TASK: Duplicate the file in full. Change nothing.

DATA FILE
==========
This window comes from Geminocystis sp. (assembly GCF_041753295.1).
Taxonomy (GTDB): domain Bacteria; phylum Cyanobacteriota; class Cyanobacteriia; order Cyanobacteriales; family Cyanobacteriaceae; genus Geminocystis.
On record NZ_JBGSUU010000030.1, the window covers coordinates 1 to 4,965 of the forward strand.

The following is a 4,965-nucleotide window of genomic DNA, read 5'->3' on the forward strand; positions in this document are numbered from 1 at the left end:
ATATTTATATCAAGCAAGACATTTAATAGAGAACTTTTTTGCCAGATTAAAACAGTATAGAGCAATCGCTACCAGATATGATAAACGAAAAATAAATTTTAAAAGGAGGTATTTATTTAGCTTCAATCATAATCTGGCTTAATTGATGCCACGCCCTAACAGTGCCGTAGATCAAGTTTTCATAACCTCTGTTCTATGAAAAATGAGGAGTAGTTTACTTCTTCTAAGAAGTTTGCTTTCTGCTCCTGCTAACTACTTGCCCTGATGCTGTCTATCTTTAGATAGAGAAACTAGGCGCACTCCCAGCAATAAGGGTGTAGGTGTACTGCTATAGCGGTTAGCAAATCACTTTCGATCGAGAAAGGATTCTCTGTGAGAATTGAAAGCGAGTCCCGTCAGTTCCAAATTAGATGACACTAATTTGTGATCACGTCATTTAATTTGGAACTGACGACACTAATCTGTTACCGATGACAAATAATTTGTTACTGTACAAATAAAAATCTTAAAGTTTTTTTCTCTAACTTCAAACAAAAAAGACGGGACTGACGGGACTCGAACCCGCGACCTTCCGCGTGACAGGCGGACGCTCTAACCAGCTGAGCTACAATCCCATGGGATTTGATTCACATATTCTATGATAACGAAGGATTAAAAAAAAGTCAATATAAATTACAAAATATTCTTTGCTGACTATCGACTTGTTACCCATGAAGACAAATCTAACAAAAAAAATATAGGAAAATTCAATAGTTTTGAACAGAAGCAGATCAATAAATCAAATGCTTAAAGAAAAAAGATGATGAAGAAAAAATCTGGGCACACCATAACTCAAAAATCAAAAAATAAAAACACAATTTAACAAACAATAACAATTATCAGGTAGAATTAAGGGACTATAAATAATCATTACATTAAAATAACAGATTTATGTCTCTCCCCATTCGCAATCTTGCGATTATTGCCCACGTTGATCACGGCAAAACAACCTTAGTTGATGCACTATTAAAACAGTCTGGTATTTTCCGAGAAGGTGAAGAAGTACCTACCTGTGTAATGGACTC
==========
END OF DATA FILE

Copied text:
This window comes from Geminocystis sp. (assembly GCF_041753295.1).
Taxonomy (GTDB): domain Bacteria; phylum Cyanobacteriota; class Cyanobacteriia; order Cyanobacteriales; family Cyanobacteriaceae; genus Geminocystis.
On record NZ_JBGSUU010000030.1, the window covers coordinates 1 to 4,965 of the forward strand.

The following is a 4,965-nucleotide window of genomic DNA, read 5'->3' on the forward strand; positions in this document are numbered from 1 at the left end:
ATATTTATATCAAGCAAGACATTTAATAGAGAACTTTTTTGCCAGATTAAAACAGTATAGAGCAATCGCTACCAGATATGATAAACGAAAAATAAATTTTAAAAGGAGGTATTTATTTAGCTTCAATCATAATCTGGCTTAATTGATGCCACGCCCTAACAGTGCCGTAGATCAAGTTTTCATAACCTCTGTTCTATGAAAAATGAGGAGTAGTTTACTTCTTCTAAGAAGTTTGCTTTCTGCTCCTGCTAACTACTTGCCCTGATGCTGTCTATCTTTAGATAGAGAAACTAGGCGCACTCCCAGCAATAAGGGTGTAGGTGTACTGCTATAGCGGTTAGCAAATCACTTTCGATCGAGAAAGGATTCTCTGTGAGAATTGAAAGCGAGTCCCGTCAGTTCCAAATTAGATGACACTAATTTGTGATCACGTCATTTAATTTGGAACTGACGACACTAATCTGTTACCGATGACAAATAATTTGTTACTGTACAAATAAAAATCTTAAAGTTTTTTTCTCTAACTTCAAACAAAAAAGACGGGACTGACGGGACTCGAACCCGCGACCTTCCGCGTGACAGGCGGACGCTCTAACCAGCTGAGCTACAATCCCATGGGATTTGATTCACATATTCTATGATAACGAAGGATTAAAAAAAAGTCAATATAAATTACAAAATATTCTTTGCTGACTATCGACTTGTTACCCATGAAGACAAATCTAACAAAAAAAATATAGGAAAATTCAATAGTTTTGAACAGAAGCAGATCAATAAATCAAATGCTTAAAGAAAAAAGATGATGAAGAAAAAATCTGGGCACACCATAACTCAAAAATCAAAAAATAAAAACACAATTTAACAAACAATAACAATTATCAGGTAGAATTAAGGGACTATAAATAATCATTACATTAAAATAACAGATTTATGTCTCTCCCCATTCGCAATCTTGCGATTATTGCCCACGTTGATCACGGCAAAACAACCTTAGTTGATGCACTATTAAAACAGTCTGGTATTTTCCGAGAAGGTGAAGAAGTACCTACCTGTGTAATGGACTC